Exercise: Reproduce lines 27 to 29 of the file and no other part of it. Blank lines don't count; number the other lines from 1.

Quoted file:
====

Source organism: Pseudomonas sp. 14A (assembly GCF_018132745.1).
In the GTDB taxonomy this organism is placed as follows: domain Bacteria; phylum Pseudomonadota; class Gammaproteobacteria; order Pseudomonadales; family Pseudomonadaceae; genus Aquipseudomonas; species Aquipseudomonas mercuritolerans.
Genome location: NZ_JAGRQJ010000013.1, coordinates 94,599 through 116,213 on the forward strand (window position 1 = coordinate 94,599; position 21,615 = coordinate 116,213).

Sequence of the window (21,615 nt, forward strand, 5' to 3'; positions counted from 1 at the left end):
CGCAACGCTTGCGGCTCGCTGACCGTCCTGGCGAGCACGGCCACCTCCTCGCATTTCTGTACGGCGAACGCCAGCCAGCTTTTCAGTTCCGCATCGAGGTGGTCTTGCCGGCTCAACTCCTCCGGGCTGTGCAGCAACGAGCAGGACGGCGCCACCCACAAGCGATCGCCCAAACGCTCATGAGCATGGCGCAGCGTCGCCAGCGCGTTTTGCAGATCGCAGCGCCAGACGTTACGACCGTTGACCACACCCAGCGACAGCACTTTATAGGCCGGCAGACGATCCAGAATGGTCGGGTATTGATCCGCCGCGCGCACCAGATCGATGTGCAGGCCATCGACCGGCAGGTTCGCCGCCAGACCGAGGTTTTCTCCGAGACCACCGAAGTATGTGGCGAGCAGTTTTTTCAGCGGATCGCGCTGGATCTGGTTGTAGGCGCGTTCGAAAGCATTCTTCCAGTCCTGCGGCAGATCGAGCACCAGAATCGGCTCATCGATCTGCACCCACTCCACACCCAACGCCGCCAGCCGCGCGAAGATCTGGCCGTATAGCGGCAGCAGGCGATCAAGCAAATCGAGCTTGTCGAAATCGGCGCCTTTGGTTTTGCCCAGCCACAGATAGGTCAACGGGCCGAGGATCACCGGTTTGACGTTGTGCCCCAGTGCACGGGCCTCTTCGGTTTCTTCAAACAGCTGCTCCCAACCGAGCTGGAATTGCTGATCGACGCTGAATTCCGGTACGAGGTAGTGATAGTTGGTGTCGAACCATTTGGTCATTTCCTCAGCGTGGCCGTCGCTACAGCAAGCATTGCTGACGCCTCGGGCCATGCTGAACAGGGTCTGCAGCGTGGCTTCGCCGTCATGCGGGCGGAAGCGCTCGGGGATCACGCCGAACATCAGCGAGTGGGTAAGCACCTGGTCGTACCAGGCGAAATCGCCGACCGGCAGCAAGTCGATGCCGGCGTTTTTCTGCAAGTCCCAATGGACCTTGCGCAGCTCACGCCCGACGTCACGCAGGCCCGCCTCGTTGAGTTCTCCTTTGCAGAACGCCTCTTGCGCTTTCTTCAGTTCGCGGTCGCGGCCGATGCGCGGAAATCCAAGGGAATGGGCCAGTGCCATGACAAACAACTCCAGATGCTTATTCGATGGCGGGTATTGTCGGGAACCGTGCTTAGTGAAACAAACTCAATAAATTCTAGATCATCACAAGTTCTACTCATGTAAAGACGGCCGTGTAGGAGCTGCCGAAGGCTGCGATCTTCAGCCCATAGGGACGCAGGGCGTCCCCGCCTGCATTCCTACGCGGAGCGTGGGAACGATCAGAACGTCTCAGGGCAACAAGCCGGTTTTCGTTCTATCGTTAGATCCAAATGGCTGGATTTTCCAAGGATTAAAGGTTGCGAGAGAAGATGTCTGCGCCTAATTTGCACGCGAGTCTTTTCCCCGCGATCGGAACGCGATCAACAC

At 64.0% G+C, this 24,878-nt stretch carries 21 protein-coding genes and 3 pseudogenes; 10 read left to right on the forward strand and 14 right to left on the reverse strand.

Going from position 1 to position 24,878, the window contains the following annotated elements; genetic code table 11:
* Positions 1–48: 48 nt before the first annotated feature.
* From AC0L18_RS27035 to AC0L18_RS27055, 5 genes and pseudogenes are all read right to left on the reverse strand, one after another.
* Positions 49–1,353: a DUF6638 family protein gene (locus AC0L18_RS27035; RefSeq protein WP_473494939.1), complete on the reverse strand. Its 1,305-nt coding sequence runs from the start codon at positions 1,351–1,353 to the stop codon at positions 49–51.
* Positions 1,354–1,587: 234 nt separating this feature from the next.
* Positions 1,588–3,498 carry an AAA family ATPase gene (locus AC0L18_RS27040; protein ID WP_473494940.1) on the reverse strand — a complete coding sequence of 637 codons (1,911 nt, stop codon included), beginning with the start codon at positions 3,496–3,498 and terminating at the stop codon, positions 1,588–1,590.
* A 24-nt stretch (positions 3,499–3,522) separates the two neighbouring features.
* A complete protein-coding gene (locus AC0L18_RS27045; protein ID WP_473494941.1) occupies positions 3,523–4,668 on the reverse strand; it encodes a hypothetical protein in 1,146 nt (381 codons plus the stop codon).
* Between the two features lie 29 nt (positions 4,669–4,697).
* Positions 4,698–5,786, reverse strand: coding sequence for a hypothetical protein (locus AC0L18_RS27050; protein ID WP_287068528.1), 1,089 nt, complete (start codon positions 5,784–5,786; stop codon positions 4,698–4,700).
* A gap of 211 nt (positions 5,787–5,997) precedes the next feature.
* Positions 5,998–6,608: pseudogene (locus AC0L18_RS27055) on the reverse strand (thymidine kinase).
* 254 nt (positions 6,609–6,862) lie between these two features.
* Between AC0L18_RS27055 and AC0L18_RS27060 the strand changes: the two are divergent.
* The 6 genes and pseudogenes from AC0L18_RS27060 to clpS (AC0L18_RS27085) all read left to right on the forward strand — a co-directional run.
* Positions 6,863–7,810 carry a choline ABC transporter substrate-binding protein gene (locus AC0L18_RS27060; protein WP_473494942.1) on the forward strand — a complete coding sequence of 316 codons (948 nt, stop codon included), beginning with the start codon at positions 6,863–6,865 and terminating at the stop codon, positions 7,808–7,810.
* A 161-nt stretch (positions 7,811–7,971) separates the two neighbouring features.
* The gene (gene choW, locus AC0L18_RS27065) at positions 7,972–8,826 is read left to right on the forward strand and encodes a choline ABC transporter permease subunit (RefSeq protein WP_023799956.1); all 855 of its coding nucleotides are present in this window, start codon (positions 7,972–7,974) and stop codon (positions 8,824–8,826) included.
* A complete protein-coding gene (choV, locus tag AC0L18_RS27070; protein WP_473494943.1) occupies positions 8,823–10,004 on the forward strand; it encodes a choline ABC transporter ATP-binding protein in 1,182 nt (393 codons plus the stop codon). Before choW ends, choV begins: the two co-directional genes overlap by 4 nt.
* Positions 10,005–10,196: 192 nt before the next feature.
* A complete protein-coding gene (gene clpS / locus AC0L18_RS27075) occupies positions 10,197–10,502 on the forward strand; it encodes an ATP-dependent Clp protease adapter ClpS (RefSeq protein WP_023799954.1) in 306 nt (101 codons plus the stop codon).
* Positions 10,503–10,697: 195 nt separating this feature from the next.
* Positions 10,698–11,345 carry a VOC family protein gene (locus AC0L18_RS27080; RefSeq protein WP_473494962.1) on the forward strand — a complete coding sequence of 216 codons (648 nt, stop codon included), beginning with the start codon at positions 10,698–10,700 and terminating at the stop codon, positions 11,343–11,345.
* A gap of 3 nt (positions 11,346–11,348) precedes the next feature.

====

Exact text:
* A complete protein-coding gene (gene clpS / locus AC0L18_RS27075) occupies positions 10,197–10,502 on the forward strand; it encodes an ATP-dependent Clp protease adapter ClpS (RefSeq protein WP_023799954.1) in 306 nt (101 codons plus the stop codon).
* Positions 10,503–10,697: 195 nt separating this feature from the next.
* Positions 10,698–11,345 carry a VOC family protein gene (locus AC0L18_RS27080; RefSeq protein WP_473494962.1) on the forward strand — a complete coding sequence of 216 codons (648 nt, stop codon included), beginning with the start codon at positions 10,698–10,700 and terminating at the stop codon, positions 11,343–11,345.